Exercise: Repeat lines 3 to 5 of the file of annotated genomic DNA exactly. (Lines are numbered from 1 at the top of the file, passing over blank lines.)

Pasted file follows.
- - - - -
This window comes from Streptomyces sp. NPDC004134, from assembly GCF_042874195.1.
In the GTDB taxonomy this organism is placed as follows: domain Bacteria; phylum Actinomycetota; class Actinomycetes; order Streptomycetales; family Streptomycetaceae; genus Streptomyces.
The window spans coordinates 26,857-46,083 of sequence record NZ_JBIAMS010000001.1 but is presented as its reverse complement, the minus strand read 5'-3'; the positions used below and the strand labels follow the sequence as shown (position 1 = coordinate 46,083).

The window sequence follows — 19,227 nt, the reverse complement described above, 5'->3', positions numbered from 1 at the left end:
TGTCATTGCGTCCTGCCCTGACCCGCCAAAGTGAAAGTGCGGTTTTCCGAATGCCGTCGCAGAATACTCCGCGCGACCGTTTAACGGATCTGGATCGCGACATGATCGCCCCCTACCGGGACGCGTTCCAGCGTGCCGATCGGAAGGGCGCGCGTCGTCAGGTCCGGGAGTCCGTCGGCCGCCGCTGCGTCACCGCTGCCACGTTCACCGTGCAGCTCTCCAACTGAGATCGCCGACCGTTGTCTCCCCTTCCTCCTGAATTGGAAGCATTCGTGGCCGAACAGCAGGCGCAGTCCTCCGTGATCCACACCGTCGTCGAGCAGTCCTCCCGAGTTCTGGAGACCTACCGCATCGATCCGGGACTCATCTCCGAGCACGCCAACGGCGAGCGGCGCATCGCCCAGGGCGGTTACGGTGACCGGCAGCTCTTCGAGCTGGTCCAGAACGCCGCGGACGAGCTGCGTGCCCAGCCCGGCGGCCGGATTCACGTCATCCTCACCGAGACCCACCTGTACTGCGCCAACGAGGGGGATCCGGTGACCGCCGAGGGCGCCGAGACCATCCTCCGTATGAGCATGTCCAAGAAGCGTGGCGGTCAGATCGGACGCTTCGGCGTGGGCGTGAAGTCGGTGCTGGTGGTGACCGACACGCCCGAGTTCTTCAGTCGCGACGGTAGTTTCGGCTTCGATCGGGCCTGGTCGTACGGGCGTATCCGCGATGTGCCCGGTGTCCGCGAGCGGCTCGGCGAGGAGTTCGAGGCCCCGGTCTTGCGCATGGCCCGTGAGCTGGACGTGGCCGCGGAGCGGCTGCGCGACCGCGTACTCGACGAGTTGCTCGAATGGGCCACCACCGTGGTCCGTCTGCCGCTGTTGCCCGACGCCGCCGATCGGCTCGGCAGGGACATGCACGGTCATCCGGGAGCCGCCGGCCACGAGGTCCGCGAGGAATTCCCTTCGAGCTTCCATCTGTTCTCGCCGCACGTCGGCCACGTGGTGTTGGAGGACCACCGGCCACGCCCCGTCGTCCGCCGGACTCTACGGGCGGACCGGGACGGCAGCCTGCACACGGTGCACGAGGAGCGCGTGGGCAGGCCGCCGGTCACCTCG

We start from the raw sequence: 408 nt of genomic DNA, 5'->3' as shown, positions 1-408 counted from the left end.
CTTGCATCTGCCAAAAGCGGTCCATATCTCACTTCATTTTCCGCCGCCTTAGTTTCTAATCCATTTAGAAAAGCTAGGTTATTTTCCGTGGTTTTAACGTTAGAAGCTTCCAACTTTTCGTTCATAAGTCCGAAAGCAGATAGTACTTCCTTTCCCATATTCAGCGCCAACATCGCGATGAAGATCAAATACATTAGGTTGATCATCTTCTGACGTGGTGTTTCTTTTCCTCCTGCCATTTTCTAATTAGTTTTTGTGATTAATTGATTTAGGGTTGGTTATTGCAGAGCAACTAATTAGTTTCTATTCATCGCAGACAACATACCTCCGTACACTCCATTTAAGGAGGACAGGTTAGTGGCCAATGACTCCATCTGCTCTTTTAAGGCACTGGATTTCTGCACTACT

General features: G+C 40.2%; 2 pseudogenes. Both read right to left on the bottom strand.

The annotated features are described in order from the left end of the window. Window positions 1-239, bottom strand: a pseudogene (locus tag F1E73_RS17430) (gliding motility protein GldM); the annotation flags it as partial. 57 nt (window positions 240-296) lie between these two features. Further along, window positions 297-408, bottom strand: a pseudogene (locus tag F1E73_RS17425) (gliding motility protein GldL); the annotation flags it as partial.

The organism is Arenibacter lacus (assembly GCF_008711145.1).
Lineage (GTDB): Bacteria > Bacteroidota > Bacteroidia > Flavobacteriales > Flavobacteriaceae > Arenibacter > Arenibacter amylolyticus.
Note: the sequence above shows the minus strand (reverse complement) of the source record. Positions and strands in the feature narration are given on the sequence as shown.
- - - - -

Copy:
The window spans coordinates 26,857-46,083 of sequence record NZ_JBIAMS010000001.1 but is presented as its reverse complement, the minus strand read 5'-3'; the positions used below and the strand labels follow the sequence as shown (position 1 = coordinate 46,083).

The window sequence follows — 19,227 nt, the reverse complement described above, 5'->3', positions numbered from 1 at the left end:
TGTCATTGCGTCCTGCCCTGACCCGCCAAAGTGAAAGTGCGGTTTTCCGAATGCCGTCGCAGAATACTCCGCGCGACCGTTTAACGGATCTGGATCGCGACATGATCGCCCCCTACCGGGACGCGTTCCAGCGTGCCGATCGGAAGGGCGCGCGTCGTCAGGTCCGGGAGTCCGTCGGCCGCCGCTGCGTCACCGCTGCCACGTTCACCGTGCAGCTCTCCAACTGAGATCGCCGACCGTTGTCTCCCCTTCCTCCTGAATTGGAAGCATTCGTGGCCGAACAGCAGGCGCAGTCCTCCGTGATCCACACCGTCGTCGAGCAGTCCTCCCGAGTTCTGGAGACCTACCGCATCGATCCGGGACTCATCTCCGAGCACGCCAACGGCGAGCGGCGCATCGCCCAGGGCGGTTACGGTGACCGGCAGCTCTTCGAGCTGGTCCAGAACGCCGCGGACGAGCTGCGTGCCCAGCCCGGCGGCCGGATTCACGTCATCCTCACCGAGACCCACCTGTACTGCGCCAACGAGGGGGATCCGGTGACCGCCGAGGGCGCCGAGACCATCCTCCGTATGAGCATGTCCAAGAAGCGTGGCGGTCAGATCGGACGCTTCGGCGTGGGCGTGAAGTCGGTGCTGGTGGTGACCGACACGCCCGAGTTCTTCAGTCGCGACGGTAGTTTCGGCTTCGATCGGGCCTGGTCGTACGGGCGTATCCGCGATGTGCCCGGTGTCCGCGAGCGGCTCGGCGAGGAGTTCGAGGCCCCGGTCTTGCGCATGGCCCGTGAGCTGGACGTGGCCGCGGAGCGGCTGCGCGACCGCGTACTCGACGAGTTGCTCGAATGGGCCACCACCGTGGTCCGTCTGCCGCTGTTGCCCGACGCCGCCGATCGGCTCGGCAGGGACATGCACGGTCATCCGGGAGCCGCCGGCCACGAGGTCCGCGAGGAATTCCCTTCGAGCTTCCATCTGTTCTCGCCGCACGTCGGCCACGTGGTGTTGGAGGACCACCGGCCACGCCCCGTCGTCCGCCGGACTCTACGGGCGGACCGGGACGGCAGCCTGCACACGGTGCACGAGGAGCGCGTGGGCAGGCCGCCGGTCACCTCG